Galileo's theory of falling objects proves that objects will fall at the same acceleration irrespective to their mass. This is because W=ma when an object is falling, so mg=ma, so g=a. The masses cancel out so the acceleration is always 9.81m/s^2. Aristotle's theory was that the acceleration of an object is proportional to its mass (this is not true).
I hope this helps This is perfect! Thanks so much, in one of my results I've drawn a graph of time^2 against the height displaced but I was expecting a parabola but ended up with a straight line what could be the problem with that? I don't want to include it in my report but I haven't got much choice but to include it. What would you recommend?
0
4 weeks ago
#6
(Original post by science_geeks)
This is perfect! Thanks so much, in one of my results I've drawn a graph of time^2 against the height displaced but I was expecting a parabola but ended up with a straight line what could be the problem with that? I don't want to include it in my report but I haven't got much choice but to include it. What would you recommend?
I’m not too sure about this, but I think it’s ok if it’s a straight line because since you used t^2 it’s in the form of y=mx+c. If you use the kinematics equation s= ut + 0.5at^2 (where u=0) you get h=0.5gt^2 (where h=height and g=gravity). So the gradient should be 0.5g, so you can find g by doing 2 x gradient.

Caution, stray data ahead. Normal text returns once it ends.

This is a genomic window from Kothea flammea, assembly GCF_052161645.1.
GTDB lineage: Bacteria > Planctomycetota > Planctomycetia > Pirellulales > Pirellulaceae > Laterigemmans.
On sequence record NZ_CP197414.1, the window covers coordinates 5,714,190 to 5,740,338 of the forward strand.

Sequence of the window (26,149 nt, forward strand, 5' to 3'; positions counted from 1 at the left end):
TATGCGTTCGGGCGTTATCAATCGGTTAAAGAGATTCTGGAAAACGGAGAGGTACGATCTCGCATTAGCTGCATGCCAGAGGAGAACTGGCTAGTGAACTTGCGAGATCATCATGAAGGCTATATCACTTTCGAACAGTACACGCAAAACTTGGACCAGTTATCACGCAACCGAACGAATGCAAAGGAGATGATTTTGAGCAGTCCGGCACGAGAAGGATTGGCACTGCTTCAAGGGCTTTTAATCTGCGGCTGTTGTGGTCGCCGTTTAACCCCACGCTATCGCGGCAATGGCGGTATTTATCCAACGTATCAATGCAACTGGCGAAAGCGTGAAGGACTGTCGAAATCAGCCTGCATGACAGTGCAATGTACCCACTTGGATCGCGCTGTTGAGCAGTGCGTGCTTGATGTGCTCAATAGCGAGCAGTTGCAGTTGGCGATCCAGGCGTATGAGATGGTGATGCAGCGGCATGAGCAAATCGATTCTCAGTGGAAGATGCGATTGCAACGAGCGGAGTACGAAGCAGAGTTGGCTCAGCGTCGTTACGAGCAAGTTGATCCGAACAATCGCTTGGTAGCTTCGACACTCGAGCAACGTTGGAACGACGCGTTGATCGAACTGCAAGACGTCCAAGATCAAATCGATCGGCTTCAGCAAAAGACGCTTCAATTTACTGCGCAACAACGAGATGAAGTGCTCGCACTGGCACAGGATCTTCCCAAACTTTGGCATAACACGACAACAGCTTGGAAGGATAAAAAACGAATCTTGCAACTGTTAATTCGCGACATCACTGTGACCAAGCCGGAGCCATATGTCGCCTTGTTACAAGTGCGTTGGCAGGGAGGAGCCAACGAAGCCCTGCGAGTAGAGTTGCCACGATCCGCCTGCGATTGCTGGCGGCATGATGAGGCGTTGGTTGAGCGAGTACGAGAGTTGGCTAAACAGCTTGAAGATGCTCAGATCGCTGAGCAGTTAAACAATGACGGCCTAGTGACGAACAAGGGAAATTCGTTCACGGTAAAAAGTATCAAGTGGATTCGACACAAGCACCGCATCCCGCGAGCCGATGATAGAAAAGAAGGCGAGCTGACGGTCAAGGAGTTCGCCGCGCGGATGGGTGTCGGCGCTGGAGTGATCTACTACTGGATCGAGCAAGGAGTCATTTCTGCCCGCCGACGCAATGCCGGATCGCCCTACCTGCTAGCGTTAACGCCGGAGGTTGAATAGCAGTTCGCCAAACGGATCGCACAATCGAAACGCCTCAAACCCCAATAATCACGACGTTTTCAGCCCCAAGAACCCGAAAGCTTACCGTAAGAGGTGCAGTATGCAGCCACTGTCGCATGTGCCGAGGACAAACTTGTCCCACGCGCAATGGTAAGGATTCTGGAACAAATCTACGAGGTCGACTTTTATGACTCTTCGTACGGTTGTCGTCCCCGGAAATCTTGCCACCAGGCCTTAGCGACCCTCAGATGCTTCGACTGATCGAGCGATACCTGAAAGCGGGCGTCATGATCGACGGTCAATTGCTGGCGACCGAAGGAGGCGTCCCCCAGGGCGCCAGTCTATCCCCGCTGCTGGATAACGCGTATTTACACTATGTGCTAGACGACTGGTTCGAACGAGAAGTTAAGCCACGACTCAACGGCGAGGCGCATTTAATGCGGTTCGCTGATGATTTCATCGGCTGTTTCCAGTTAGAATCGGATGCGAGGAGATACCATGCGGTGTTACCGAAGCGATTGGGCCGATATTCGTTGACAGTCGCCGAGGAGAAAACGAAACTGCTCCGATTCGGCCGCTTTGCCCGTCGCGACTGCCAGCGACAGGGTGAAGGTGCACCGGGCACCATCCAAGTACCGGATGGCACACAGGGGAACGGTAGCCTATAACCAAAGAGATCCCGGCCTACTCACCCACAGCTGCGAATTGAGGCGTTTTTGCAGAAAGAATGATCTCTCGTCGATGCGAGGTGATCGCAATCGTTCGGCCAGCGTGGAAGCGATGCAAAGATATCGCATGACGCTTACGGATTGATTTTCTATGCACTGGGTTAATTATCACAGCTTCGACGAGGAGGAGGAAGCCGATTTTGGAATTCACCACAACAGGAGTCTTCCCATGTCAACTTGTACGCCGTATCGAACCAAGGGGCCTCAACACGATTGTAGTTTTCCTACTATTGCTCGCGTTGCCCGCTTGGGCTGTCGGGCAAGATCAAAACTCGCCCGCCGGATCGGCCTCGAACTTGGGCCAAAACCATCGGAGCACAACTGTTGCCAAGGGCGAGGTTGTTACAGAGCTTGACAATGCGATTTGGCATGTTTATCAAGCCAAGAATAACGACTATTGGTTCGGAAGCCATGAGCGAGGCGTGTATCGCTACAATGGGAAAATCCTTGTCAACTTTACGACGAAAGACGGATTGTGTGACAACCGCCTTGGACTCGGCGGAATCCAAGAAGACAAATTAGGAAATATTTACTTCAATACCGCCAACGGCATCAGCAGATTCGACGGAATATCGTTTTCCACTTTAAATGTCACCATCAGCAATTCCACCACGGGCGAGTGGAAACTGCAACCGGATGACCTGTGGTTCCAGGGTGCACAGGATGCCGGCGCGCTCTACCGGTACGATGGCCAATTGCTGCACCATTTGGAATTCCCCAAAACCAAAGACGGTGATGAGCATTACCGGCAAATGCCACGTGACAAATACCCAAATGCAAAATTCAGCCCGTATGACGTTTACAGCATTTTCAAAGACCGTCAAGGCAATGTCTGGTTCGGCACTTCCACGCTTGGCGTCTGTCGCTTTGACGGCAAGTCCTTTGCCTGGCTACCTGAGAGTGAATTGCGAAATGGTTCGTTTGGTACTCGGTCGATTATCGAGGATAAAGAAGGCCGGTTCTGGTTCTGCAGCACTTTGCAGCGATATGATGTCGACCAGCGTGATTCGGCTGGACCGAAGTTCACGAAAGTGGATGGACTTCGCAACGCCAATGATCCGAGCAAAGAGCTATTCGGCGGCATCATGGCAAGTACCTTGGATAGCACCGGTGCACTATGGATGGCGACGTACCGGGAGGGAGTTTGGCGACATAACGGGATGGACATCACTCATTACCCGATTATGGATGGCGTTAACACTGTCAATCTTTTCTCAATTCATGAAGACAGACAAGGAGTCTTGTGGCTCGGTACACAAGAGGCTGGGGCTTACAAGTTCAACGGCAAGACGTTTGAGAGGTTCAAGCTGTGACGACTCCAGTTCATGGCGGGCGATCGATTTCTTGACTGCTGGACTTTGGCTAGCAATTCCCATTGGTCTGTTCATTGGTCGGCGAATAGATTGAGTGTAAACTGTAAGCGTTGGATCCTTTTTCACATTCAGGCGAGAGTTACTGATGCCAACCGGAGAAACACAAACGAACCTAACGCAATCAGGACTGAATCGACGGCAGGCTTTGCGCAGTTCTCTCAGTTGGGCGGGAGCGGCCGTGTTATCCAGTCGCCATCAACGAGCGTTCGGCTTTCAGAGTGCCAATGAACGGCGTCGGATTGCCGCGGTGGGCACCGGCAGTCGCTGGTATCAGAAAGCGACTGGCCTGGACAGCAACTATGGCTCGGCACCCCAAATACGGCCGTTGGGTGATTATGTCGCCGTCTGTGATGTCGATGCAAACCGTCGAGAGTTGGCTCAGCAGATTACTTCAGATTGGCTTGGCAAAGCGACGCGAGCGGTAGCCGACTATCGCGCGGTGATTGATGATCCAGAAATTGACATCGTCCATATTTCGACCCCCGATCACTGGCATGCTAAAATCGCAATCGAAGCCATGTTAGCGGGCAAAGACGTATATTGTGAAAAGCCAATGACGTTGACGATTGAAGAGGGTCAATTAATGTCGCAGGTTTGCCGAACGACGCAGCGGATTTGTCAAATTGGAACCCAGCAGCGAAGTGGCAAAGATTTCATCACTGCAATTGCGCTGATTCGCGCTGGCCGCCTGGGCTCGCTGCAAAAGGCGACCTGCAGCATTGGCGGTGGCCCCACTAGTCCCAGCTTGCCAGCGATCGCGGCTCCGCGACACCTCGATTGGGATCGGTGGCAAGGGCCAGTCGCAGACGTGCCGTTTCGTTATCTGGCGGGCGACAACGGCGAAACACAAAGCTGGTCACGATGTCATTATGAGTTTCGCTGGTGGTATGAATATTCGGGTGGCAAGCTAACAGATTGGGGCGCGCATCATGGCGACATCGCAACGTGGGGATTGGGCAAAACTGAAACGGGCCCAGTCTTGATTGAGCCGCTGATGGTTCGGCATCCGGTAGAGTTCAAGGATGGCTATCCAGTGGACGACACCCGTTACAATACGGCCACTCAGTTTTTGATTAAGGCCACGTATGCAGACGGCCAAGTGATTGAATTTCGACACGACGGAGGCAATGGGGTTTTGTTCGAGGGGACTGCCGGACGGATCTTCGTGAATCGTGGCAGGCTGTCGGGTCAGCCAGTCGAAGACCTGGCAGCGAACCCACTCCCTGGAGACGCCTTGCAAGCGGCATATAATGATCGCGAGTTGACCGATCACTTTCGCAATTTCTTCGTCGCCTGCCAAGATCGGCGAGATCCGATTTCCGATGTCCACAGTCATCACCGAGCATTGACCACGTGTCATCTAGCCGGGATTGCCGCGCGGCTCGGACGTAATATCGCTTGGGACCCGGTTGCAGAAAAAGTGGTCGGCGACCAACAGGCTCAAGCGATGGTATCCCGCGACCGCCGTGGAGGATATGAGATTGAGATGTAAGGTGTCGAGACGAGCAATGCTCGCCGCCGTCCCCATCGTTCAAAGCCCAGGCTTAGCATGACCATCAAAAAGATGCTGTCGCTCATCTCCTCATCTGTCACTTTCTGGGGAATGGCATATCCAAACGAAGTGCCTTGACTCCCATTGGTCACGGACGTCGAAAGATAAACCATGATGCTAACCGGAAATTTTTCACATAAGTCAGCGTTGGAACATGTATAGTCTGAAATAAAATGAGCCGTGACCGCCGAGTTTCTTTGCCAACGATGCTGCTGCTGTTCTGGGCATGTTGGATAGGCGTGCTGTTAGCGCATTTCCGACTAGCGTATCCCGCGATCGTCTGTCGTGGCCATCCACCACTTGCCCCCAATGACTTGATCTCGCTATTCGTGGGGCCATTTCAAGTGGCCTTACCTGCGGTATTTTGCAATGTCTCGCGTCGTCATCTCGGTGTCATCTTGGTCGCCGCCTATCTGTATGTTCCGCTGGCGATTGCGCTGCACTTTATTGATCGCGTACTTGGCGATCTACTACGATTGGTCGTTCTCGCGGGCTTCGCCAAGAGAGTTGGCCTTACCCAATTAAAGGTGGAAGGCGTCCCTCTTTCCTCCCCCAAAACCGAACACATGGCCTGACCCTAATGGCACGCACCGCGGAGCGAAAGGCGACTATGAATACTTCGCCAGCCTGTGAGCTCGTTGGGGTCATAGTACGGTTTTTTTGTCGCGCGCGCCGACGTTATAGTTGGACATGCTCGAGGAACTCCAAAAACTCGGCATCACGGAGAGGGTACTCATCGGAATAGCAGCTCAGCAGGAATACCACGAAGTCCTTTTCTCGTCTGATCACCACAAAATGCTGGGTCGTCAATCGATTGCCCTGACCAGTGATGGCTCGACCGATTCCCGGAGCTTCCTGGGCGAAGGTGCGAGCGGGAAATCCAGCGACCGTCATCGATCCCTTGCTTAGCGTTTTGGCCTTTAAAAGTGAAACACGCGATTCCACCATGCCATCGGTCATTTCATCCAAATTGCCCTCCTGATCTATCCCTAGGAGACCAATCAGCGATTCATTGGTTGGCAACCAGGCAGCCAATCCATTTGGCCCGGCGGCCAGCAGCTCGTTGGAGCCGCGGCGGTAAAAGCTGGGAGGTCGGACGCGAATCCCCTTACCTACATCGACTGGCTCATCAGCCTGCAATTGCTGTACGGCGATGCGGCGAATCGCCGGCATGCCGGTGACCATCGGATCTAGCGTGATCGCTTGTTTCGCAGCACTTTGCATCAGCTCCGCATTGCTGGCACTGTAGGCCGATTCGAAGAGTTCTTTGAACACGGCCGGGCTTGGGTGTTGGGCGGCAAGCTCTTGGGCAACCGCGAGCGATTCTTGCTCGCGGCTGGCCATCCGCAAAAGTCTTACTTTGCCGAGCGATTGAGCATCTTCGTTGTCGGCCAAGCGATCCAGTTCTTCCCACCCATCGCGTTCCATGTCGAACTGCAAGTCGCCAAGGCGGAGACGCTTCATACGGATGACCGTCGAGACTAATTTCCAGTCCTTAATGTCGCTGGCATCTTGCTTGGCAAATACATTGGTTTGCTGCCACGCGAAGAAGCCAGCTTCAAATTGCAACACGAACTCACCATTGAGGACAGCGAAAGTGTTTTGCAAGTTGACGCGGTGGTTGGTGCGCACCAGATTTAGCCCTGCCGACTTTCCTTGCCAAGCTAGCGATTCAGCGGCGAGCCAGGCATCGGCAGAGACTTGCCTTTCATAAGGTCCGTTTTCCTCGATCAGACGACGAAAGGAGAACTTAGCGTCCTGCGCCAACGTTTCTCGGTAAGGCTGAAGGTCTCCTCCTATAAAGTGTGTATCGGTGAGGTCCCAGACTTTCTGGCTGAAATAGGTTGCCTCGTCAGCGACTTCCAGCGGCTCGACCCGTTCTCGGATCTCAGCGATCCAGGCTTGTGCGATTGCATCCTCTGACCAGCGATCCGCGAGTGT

0
#7
(Original post by PolarBear27)
I’m not too sure about this, but I think it’s ok if it’s a straight line because since you used t^2 it’s in the form of y=mx+c. If you use the kinematics equation s= ut + 0.5at^2 (where u=0) you get h=0.5gt^2 (where h=height and g=gravity). So the gradient should be 0.5g, so you can find g by doing 2 x gradient.
Awesome, I just thought I was supposed to get a parabola given that the times are all squared.

Also, in my report with the results section do I just put in all my tables and graphs? Do I have to have any written summary of my findings?

Thanks so much for your help with this!! 0
4 weeks ago
#8
(Original post by science_geeks)
Awesome, I just thought I was supposed to get a parabola given that the times are all squared.

Also, in my report with the results section do I just put in all my tables and graphs? Do I have to have any written summary of my findings?

Thanks so much for your help with this!! No worries! I’d say that the results section should have the tables and graphs, as well as a brief summary of what these results show. I’d also include an evaluation to explain what went well and what didn’t, and how the experiment could be improved.
0
#9
(Original post by PolarBear27)
No worries! I’d say that the results section should have the tables and graphs, as well as a brief summary of what these results show. I’d also include an evaluation to explain what went well and what didn’t, and how the experiment could be improved.
That sounds great! Thank you so much 0